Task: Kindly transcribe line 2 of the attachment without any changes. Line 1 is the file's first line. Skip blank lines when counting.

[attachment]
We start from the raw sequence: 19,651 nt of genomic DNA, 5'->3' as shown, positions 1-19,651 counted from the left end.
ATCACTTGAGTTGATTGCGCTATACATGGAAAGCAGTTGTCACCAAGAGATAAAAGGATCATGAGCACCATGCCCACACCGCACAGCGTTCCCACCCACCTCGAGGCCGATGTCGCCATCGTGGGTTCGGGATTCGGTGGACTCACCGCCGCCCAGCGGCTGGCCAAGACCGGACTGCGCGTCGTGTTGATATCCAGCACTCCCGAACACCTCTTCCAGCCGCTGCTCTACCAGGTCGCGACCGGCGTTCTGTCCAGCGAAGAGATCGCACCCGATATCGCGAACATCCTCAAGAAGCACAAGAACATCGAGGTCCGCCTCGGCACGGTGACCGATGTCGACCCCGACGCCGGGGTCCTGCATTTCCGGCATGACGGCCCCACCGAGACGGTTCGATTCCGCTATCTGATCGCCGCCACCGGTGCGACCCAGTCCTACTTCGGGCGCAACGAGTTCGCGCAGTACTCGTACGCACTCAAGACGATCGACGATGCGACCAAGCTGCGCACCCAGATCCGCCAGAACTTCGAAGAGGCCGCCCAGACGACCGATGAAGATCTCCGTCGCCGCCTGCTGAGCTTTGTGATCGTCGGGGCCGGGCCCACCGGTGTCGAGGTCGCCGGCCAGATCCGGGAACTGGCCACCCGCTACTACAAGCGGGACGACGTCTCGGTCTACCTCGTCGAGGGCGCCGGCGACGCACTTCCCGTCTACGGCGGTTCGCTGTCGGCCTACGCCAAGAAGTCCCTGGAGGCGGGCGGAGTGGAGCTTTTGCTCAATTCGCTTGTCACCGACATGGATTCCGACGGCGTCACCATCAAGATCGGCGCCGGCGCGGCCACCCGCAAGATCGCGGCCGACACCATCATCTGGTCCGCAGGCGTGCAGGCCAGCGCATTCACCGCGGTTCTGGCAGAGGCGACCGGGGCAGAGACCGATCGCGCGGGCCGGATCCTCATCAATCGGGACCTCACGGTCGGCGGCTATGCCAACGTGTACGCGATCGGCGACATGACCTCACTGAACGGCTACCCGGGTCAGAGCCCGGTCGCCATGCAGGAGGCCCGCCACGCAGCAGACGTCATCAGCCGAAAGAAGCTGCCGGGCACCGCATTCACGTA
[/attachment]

ATCACTTGAGTTGATTGCGCTATACATGGAAAGCAGTTGTCACCAAGAGATAAAAGGATCATGAGCACCATGCCCACACCGCACAGCGTTCCCACCCACCTCGAGGCCGATGTCGCCATCGTGGGTTCGGGATTCGGTGGACTCACCGCCGCCCAGCGGCTGGCCAAGACCGGACTGCGCGTCGTGTTGATATCCAGCACTCCCGAACACCTCTTCCAGCCGCTGCTCTACCAGGTCGCGACCGGCGTTCTGTCCAGCGAAGAGATCGCACCCGATATCGCGAACATCCTCAAGAAGCACAAGAACATCGAGGTCCGCCTCGGCACGGTGACCGATGTCGACCCCGACGCCGGGGTCCTGCATTTCCGGCATGACGGCCCCACCGAGACGGTTCGATTCCGCTATCTGATCGCCGCCACCGGTGCGACCCAGTCCTACTTCGGGCGCAACGAGTTCGCGCAGTACTCGTACGCACTCAAGACGATCGACGATGCGACCAAGCTGCGCACCCAGATCCGCCAGAACTTCGAAGAGGCCGCCCAGACGACCGATGAAGATCTCCGTCGCCGCCTGCTGAGCTTTGTGATCGTCGGGGCCGGGCCCACCGGTGTCGAGGTCGCCGGCCAGATCCGGGAACTGGCCACCCGCTACTACAAGCGGGACGACGTCTCGGTCTACCTCGTCGAGGGCGCCGGCGACGCACTTCCCGTCTACGGCGGTTCGCTGTCGGCCTACGCCAAGAAGTCCCTGGAGGCGGGCGGAGTGGAGCTTTTGCTCAATTCGCTTGTCACCGACATGGATTCCGACGGCGTCACCATCAAGATCGGCGCCGGCGCGGCCACCCGCAAGATCGCGGCCGACACCATCATCTGGTCCGCAGGCGTGCAGGCCAGCGCATTCACCGCGGTTCTGGCAGAGGCGACCGGGGCAGAGACCGATCGCGCGGGCCGGATCCTCATCAATCGGGACCTCACGGTCGGCGGCTATGCCAACGTGTACGCGATCGGCGACATGACCTCACTGAACGGCTACCCGGGTCAGAGCCCGGTCGCCATGCAGGAGGCCCGCCACGCAGCAGACGTCATCAGCCGAAAGAAGCTGCCGGGCACCGCATTCACGTA